Advertisement

COVID-19: 4,764 new cases in Ireland with incidence rate 'concerningly high'

There are 598 patients hospitalised with the virus - 126 of these are in ICU
Jack Quann
Jack Quann

17.26 25 Nov 2021


Share this article


COVID-19: 4,764 new cases in I...

COVID-19: 4,764 new cases in Ireland with incidence rate 'concerningly high'

Jack Quann
Jack Quann

17.26 25 Nov 2021


Share this article


There have been 4,764 further confirmed cases of COVID-19 in Ireland.

As of 8.00am on Thursday, 598 patients are hospitalised with the virus - 126 of these are in ICU.

The five-day moving average of cases has fallen slightly to 4,428.

Advertisement

Dr Tony Holohan, Chief Medical Officer, says more than 62,000 cases have been reported in the last 14 days.

"Incidence of COVID-19 remains concerningly high, with 62,401 cases reported in the last 14 days.

"We need to continue to make every effort we can to drive down incidence of disease and break the chains of transmission.

"COVID-19 spreads when an infected person is in close proximity to other people.

"The best way we can stop COVID spreading to the people we meet is by meeting fewer people and avoiding crowds."

"If you are socialising, think about the risk associated with the activities you have planned."

Dr Holohan says there are steps people can take to stay safe.

  • Wear a mask correctly
  • Meet outside if possible
  • Avoid poorly ventilated indoor spaces
  • Practice good hand and respiratory hygiene
  • Be mindful of your contacts in the days after socialising, and especially consider anyone you meet who may be immunocompromised or vulnerable to COVID-19

Dr Holohan adds: "If you experience symptoms isolate immediately and arrange a PCR test – not an antigen test".

It comes as almost 6,000 HSE staff are absent from work due to COVID-19.

The executive says it is a big concern for the health service, and has not seen this level of absenteeism since late January.

CEO Paul Reid says it is obvious people are responding to new restrictions on working from home and advice to cut social contacts.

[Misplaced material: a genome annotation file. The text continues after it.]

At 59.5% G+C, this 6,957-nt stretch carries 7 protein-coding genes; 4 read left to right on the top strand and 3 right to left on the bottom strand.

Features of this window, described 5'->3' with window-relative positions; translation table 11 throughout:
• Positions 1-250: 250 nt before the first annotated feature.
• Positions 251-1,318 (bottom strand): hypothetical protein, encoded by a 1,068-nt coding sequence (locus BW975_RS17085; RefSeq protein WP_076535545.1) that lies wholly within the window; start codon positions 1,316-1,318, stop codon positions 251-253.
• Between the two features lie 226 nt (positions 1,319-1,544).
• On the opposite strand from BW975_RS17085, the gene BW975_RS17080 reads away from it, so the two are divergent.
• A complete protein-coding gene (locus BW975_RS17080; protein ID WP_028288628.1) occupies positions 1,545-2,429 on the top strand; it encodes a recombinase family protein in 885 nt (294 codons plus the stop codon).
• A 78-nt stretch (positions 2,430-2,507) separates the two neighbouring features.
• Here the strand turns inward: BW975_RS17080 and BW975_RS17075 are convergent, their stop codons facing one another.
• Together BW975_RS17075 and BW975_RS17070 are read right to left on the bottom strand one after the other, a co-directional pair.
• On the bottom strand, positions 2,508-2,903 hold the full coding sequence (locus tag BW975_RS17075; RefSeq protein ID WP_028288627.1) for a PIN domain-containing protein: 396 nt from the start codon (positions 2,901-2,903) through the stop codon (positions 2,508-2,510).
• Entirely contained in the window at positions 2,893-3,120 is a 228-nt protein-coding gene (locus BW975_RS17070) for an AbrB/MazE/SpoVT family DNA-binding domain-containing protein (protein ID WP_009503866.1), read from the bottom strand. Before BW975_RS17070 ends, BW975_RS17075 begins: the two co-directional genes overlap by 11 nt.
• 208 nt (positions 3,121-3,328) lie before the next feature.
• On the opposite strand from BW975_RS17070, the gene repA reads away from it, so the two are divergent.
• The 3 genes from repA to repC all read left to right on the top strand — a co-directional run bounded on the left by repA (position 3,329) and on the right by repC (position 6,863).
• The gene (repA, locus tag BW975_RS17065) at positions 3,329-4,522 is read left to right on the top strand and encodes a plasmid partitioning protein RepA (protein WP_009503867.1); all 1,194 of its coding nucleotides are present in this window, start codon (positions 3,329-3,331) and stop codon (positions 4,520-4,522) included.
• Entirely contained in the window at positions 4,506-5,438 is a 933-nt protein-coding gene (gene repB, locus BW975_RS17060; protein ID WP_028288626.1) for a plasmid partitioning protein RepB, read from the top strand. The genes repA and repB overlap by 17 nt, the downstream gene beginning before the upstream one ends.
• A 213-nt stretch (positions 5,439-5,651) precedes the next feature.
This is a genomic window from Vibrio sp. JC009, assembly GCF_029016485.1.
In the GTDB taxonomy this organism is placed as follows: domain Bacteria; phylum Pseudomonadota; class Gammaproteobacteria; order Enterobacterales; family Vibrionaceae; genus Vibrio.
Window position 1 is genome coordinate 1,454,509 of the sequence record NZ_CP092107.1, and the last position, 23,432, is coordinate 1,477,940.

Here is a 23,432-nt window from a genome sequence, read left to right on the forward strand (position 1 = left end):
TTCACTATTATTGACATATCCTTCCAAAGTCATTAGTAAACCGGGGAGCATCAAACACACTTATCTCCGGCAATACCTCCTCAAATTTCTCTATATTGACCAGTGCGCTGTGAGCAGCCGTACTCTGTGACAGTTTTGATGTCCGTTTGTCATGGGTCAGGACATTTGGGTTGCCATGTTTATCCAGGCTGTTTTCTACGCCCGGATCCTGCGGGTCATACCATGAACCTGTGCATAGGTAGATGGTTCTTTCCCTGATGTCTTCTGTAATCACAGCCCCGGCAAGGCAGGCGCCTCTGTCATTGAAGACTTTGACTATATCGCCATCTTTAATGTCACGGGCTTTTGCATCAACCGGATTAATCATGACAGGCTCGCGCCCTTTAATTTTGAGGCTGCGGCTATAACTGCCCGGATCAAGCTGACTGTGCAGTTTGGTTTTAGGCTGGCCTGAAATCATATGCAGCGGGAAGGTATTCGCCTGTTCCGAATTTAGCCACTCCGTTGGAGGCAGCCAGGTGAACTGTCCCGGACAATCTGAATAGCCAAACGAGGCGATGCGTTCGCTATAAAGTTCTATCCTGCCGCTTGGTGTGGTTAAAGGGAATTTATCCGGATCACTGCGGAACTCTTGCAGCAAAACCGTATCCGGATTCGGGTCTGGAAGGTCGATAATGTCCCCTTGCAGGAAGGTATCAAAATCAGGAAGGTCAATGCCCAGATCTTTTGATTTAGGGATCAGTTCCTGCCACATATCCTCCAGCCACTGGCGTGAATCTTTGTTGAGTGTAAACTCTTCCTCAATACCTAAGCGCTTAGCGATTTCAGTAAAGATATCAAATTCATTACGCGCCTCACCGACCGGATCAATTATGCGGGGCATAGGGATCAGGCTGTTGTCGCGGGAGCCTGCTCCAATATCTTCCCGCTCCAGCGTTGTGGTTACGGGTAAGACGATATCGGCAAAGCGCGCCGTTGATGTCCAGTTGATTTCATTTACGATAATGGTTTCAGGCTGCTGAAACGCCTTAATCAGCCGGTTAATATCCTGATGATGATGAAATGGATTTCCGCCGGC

"We're seeing a very strong response from the public over the last week, 10 days in particular.

"Many people - and it's very obvious - now have moved to work from home, and certainly many people have planned to curtail activities.

"This will be needed for a sustained period of time, and we need to continue all of the actions."

While Chief Clinical Officer Colm Henry says the situation is tough on the already exhausted staff.

"The whole healthcare system [is] under quite significant strain at the moment with limited capacity, despite the extra surge capacity we were trying to put in.

"And of course dealing with the backdrop... of almost 6,000 staff now absent on COVID related leave, which places additional strain on an already exhausted workforce".

Main image: Chief Medical Officer Dr Tony Holohan speaking at a Department of Health Covid-19 briefing in October 2021. Picture by: Sam Boal/Rollingnews.ie

Share this article


Read more about

Colm Henry Covid Covid-19 Covid Cases New COVID Cases New Cases Paul Rei Tony Holohan

Most Popular

Live: Title

Now playing

00:00:00 / 00:00:00
Added to queue
Removed from queue

On Air

Share

Share


Up next

Episode title
Show
Duration

You currently have no podcasts in your queue.

Go to podcasts

On Air

Soundscape

Soundscape

20:00-21:00

Share

Up next

FUTUREPROOF WITH JONATHAN MCCR...

FUTUREPROOF WITH JONATHAN MCCREA

21:00-22:00

Share

THE TOM DUNNE SHOW

THE TOM DUNNE SHOW

22:00-00:00

Share

BEST OF NEWSTALK

BEST OF NEWSTALK

00:00-06:00

Share

BREAKFAST BRIEFING

BREAKFAST BRIEFING

06:00-06:30

Share

BREAKFAST BUSINESS

BREAKFAST BUSINESS

06:30-07:00

Share

NEWSTALK BREAKFAST

NEWSTALK BREAKFAST

07:00-09:00

Share

THE PAT KENNY SHOW

THE PAT KENNY SHOW

09:00-12:00

Share

LUNCHTIME LIVE

LUNCHTIME LIVE

12:00-14:00

Share

MONCRIEFF

MONCRIEFF

14:00-16:00

Share

THE HARD SHOULDER

THE HARD SHOULDER

16:00-19:00

Share

OFF THE BALL

OFF THE BALL

19:00-22:00

Share

00:00:00 / 00:00:00

Share on